When I asked for a change of ministry, my community was open to letting me try something less structured. Once I got to change my ministry, my schedule became more open. I get to travel a lot now, but I also get to partake in different ministries when I am at home and not on the road. I also have more time alone. Even though it's at a desk sometimes, I don't mind. I always trembled at the thought of having a desk job, but it actually creates a nice balance to the constant motion of travel and speaking engagements.

The other interesting aspect of self-knowledge is that it's not all about me. Knowing more about myself and learning to love who God created me to be also allows me to create space for others in my heart. It can provide an opportunity for empathy and help me enter into difficult situations with people so as to journey with them. Just the phrase "I understand," and being able to mean it, can make a world of difference. Not only that, but self-knowledge also invites God's mercy into my own life because I am a human being with faults and failings and yet still worthy of God's love.

This means I can see others in the same way: They are human beings with faults and failings, yet still worthy of God's love. If they are worthy of God's love, how could they not be worthy of mine? If I can love myself with my weak points and sinfulness, then surely I can love another who struggles with their human nature as well. But even this is not the extent of the gift of self-knowledge.

By knowing ourselves, we can more readily find ways to honor and love the God who called us into being. For example, I would not set aside quiet time for myself and God in the morning. It would mean waking up extra early, and if I did that I would just be grumpy. Instead, I offer God my quiet time in the evening, when I am relaxed but alert. This is my best time, so it would only make sense that I would want to spend time with a loved one when I know I'll be able to share the best of my energy.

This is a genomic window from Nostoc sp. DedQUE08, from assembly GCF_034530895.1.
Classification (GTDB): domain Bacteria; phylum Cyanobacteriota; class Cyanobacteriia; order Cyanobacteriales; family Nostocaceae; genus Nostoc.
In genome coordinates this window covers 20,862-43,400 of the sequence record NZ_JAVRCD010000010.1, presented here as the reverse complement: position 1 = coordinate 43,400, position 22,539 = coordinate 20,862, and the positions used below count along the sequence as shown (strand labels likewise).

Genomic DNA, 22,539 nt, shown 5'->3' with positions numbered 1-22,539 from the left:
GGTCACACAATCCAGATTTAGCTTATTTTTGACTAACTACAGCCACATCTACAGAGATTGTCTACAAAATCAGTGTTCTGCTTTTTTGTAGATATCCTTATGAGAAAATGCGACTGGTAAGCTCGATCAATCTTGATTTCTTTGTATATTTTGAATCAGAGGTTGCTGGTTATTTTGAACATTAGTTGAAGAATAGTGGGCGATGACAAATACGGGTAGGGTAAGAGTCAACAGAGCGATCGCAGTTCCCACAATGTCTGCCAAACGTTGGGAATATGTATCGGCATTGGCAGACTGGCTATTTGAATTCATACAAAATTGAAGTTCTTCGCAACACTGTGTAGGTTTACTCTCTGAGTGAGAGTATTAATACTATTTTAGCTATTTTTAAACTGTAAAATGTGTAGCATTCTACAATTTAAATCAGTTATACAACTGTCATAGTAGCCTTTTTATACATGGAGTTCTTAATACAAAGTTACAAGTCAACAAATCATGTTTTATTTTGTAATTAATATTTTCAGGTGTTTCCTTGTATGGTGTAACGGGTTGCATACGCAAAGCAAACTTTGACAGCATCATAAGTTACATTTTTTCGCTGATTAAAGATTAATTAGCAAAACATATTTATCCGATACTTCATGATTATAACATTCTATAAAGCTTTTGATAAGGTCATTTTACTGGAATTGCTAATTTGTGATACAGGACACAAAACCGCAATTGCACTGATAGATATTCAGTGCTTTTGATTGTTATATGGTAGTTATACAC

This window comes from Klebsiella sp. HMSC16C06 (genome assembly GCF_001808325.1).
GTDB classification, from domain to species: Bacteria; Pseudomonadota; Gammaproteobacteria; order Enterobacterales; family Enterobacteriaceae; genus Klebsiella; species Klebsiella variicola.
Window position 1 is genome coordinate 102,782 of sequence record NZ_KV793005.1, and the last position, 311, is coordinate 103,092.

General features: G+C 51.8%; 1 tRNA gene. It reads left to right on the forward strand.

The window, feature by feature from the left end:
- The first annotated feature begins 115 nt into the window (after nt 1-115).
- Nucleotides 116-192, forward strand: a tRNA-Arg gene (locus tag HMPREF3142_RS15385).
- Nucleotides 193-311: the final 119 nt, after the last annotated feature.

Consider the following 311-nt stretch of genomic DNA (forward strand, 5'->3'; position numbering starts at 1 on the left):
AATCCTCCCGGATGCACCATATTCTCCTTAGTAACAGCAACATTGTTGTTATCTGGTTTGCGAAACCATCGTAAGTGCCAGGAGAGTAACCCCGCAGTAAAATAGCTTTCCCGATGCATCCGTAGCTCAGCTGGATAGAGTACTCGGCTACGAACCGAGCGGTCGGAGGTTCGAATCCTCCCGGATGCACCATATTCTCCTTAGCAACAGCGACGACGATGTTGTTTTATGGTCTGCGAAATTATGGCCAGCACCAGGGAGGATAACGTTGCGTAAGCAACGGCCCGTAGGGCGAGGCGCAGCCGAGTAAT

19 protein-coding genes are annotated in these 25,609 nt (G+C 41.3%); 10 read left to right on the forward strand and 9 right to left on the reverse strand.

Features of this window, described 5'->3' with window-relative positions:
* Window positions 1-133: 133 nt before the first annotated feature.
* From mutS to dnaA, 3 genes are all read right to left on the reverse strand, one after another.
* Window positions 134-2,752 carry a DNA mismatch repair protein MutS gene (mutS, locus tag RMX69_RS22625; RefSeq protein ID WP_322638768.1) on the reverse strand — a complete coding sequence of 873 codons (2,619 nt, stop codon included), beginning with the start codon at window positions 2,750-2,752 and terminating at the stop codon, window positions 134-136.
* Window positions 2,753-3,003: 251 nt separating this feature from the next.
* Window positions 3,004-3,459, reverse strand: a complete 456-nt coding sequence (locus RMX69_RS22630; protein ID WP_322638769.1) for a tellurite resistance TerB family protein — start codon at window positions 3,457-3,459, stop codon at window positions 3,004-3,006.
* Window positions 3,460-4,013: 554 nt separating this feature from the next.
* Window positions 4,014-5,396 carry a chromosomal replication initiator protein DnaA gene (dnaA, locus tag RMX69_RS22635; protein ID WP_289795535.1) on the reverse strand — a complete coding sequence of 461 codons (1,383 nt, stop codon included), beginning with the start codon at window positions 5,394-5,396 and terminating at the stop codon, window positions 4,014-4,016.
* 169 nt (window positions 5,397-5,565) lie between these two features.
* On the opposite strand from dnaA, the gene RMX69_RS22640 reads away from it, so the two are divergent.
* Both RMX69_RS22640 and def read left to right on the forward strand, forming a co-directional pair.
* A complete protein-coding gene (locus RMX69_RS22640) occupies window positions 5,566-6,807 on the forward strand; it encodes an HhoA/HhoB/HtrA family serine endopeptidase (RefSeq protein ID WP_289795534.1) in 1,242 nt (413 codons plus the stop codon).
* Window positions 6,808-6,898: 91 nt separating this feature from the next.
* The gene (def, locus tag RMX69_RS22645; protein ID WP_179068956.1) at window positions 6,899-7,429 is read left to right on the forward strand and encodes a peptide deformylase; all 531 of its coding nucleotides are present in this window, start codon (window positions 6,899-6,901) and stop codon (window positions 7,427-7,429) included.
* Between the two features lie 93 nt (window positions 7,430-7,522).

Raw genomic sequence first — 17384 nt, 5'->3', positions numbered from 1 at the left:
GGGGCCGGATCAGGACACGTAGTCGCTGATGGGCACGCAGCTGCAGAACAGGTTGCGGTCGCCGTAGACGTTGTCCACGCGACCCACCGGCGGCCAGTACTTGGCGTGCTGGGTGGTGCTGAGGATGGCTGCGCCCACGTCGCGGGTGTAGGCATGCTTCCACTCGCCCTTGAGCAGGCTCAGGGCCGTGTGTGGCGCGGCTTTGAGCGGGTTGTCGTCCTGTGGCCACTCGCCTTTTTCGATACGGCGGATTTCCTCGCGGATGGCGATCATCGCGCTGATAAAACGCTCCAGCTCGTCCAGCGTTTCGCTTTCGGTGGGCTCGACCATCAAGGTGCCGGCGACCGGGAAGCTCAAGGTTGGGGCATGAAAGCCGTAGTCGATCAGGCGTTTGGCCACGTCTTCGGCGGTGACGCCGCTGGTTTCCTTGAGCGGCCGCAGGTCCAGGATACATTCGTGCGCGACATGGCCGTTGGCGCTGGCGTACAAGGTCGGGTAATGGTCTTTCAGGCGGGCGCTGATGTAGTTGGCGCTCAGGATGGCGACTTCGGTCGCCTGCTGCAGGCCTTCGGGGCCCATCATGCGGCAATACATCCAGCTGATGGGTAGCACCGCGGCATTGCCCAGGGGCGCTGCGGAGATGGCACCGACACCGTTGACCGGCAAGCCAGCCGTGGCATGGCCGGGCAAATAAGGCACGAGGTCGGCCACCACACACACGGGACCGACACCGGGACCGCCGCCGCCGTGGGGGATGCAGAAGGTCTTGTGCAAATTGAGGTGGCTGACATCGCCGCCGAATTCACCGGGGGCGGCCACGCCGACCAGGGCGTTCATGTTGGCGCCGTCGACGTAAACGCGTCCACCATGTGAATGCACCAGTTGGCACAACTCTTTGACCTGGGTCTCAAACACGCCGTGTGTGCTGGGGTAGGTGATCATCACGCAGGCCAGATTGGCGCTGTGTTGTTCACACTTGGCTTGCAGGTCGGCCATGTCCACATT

However, this does not mean that God can't handle the parts of us that are not our best selves. God can handle and love all of who we are. When I have to get up in the morning to pray with my community, God is still happy I'm there even with my sleepy yawns and droopy eyelids. It just means that my part of the conversation won't be so lively and I may not be as attuned to God's voice as I am in the evening. The same is true with writing and dancing. Knowing that I enjoy writing means I can share with God and listen to God through the words I put down on a page. It means my prayer is deeper and more beautiful when it flows through my pen or through my choreography because it is flowing from the very place where God has made His home in me.

Our talents and our gifts, the things we know about ourselves and the things we have yet to discover, all of this is a way to love and live more fully. Maybe tonight -- or in the morning -- you can take some time to write down (or speak about, for those who are extroverts!) the things you have already learned about yourself. As you do, maybe you can take a moment to think about how you can use those things for prayer, for giving back to your church or school community, or for helping someone who is currently struggling.

In the words of Dr. Seuss: "Today you are you, that is truer than true. There is no one alive who is you-er than you." You're the only one who can accomplish the purpose for which God has placed you on this earth. Self-knowledge is a gift, and to anyone who has ever given someone a gift, you know that the most exciting part of giving a gift is watching the person who received it enjoy it and put it to good use.

So let's let God watch us enjoy our gifts and put them to good use!

About Sister Desiré Anne-Marie Findlay, CSSF

Sister Desiré Anne-Marie Findlay is a member of the Congregation of the Sisters of Saint Felix (Felician Sisters). Before entering her religious community, Sister Desiré graduated from the University of New Mexico with a Bachelor's degree in secondary education. Upon making her first vows with the Felician Sisters, she taught for four years at an all-girl's high school in Southern California. Currently living in Pennsylvania, Sister Desiré volunteers at an after-school program when she is not traveling for her work with Catholic youth and young adults. Sister Desiré has also ministered in Haiti, and will be publishing a book in the spring of 2018 with a group of religious sisters from the organization known as Giving Voice.